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A White, White Day | Review

Indiscretion of an Icelandic Wife: Palmason Primes a Crime of Passion in Simmering Drama

Hlynur Palmason A White,White Day Review Nothing is initially what it seems in Icelandic director Hlynur Palmason’s striking sophomore film A White, White Day, a brooding, slow burn character study which initially portends to be something akin to a neo-noir. But while it paints a portrait of a grieving man who becomes emotionally unhinged, it’s also a striking, albeit austere portrait of relationships regarding dual perspectives, taken-for-granted notions of desire, personal fulfillment, and ownership of another.

Palmason directs noted actor Ingvar Sigurdsson in one what may be the most ferocious performance of his career as a man chasing ghosts upon realizing a heretofore ignorance about his life and relationships.

A car veers off the road in the opening moments of A White, White Day and we eventually learn it was a happily married schoolteacher, the wife of Ingimundur (Ingvar Sigurdsson), now an off-duty police officer dealing with his grief through sanctioned therapy. The gruff, intimidating personality only seems to be happy around his eight-year-old granddaughter Salka (Ida Mekkin Hlynsdottir), and he’s currently in the midst of building a new home in which Salka will live with her mother Elin (Elma Stefania Agustsdottir) and her husband Stefan (Haraldur Stefansson). But while looking through some of his wife’s belongings gathered by her co-worker, Ingimundur discovers his wife had been having an affair with a man he knows (Hilmir Snær Guðnason). Devastated and angry, Ingimundur sets out to learn more about the situation.

Palmason employs his Winters Brothers (2017) DP Maria von Hausswolff to construct a careful layer of framed images which deftly construct the film’s subtexts. Once we realize what the story is and where it’s going, A White, White Day would seem to lose some of its potency as a mystery thriller—but then this elliptical melodrama isn’t actually trying to be encapsulated within the confines of genre, actively eluding exposition as we learn what has happened.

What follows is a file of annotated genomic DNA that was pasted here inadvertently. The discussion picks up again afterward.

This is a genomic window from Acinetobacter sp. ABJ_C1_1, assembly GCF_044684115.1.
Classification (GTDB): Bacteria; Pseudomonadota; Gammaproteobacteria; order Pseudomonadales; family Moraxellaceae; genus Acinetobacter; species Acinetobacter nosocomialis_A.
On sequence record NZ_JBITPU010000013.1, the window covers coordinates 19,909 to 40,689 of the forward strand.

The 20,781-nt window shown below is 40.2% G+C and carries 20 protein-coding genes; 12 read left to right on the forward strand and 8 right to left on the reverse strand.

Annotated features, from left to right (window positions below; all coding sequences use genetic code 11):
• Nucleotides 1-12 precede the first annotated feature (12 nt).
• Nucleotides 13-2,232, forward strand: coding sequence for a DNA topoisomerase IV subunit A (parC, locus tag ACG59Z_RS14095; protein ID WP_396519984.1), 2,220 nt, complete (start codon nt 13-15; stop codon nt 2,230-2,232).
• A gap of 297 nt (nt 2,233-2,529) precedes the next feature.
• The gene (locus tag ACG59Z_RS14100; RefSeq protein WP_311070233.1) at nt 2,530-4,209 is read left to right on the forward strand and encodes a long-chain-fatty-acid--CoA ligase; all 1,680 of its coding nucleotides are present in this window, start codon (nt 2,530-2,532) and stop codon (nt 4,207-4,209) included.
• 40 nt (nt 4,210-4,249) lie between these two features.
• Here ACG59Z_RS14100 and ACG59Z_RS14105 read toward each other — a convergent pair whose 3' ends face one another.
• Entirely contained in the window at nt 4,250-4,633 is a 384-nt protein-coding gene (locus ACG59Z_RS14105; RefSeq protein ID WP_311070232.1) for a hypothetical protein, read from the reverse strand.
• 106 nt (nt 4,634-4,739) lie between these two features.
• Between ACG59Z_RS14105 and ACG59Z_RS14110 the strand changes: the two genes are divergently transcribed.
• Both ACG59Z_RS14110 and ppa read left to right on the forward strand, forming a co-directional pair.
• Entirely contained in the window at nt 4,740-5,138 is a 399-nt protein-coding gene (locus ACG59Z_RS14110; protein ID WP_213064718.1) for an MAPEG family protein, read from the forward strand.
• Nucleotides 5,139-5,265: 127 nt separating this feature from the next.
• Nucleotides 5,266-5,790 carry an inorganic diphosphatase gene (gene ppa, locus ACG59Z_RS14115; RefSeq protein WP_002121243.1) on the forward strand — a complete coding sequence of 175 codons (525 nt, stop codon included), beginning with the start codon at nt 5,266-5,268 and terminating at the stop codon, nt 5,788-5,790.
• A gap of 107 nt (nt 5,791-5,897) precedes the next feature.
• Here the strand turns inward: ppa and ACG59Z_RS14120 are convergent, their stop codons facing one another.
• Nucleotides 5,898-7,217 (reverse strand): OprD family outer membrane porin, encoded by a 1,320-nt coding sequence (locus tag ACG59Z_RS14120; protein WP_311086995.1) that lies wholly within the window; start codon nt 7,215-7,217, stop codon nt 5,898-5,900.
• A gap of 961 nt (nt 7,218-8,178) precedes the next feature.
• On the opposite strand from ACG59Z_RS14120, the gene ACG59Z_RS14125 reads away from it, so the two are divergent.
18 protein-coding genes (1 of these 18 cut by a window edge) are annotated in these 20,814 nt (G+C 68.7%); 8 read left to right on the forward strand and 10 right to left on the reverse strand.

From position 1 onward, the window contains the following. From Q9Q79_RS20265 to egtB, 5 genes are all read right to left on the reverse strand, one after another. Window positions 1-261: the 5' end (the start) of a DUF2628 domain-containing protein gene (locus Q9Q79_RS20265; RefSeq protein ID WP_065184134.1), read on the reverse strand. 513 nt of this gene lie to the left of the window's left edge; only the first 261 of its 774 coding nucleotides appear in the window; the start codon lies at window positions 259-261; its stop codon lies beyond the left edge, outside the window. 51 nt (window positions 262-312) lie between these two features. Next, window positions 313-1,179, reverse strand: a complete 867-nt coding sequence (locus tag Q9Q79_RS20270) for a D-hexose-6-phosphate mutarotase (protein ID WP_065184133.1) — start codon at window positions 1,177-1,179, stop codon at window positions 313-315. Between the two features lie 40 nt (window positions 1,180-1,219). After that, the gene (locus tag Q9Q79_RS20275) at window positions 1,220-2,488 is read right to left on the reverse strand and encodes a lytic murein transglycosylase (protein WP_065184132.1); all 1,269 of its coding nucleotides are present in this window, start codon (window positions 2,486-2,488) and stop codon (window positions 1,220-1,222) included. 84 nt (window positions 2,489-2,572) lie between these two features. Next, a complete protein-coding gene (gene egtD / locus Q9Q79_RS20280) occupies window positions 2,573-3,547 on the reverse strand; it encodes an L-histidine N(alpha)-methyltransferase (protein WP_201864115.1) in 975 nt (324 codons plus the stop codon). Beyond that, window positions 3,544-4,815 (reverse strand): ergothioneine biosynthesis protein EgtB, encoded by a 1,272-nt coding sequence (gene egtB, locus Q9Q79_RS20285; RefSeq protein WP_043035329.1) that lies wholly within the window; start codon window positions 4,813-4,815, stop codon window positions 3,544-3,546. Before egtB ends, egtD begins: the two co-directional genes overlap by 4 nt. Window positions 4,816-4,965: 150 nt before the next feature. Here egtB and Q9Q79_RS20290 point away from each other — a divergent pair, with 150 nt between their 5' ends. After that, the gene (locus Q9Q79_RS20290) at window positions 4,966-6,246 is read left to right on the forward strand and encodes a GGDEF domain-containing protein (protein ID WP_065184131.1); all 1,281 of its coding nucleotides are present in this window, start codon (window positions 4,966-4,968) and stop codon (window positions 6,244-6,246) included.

Throughout the film there are various repeated sequences featuring two windows or two distinct perspectives separated by a divide. Both windows or perspectives ostensibly provide the same view of the same landscape, but each one sees the same landscape slightly different—or sees objects or meaning outside the purview of another perspective. The two windows diagram is repeated visually in Ingimundur’s droll exchanges with a therapist, which only highlight his estrangement from his own emotions.

Also, the notion of perspective becomes tantamount in relation to Ingimundur’s discovery of his wife’s secrets through photographs and her recorded footage, further highlighting the different intent and emotion we each bring to any given example—which correlates brilliantly with a cathartic finale in which Ingimundur envisions his dead wife dancing naked as Leonard Cohen’s “Memories” graces the soundtrack—we can only really control our own emotions and memories of another, and as the anonymous quote opening the film suggests, it’s perhaps only a hazy, nebulous frontier with which “the dead can talk to us who are still living.”


Los Angeles based Nicholas Bell is's Chief Film Critic and covers film festivals such as Sundance, Berlin, Cannes and TIFF. He is part of the critic groups on Rotten Tomatoes, The Los Angeles Film Critics Association (LAFCA), FIPRESCI, the Online Film Critics Society (OFCS) and GALECA. His top 3 for 2023: The Beast (Bonello) Poor Things (Lanthimos), Master Gardener (Schrader). He was a jury member at the 2019 Cleveland International Film Festival.

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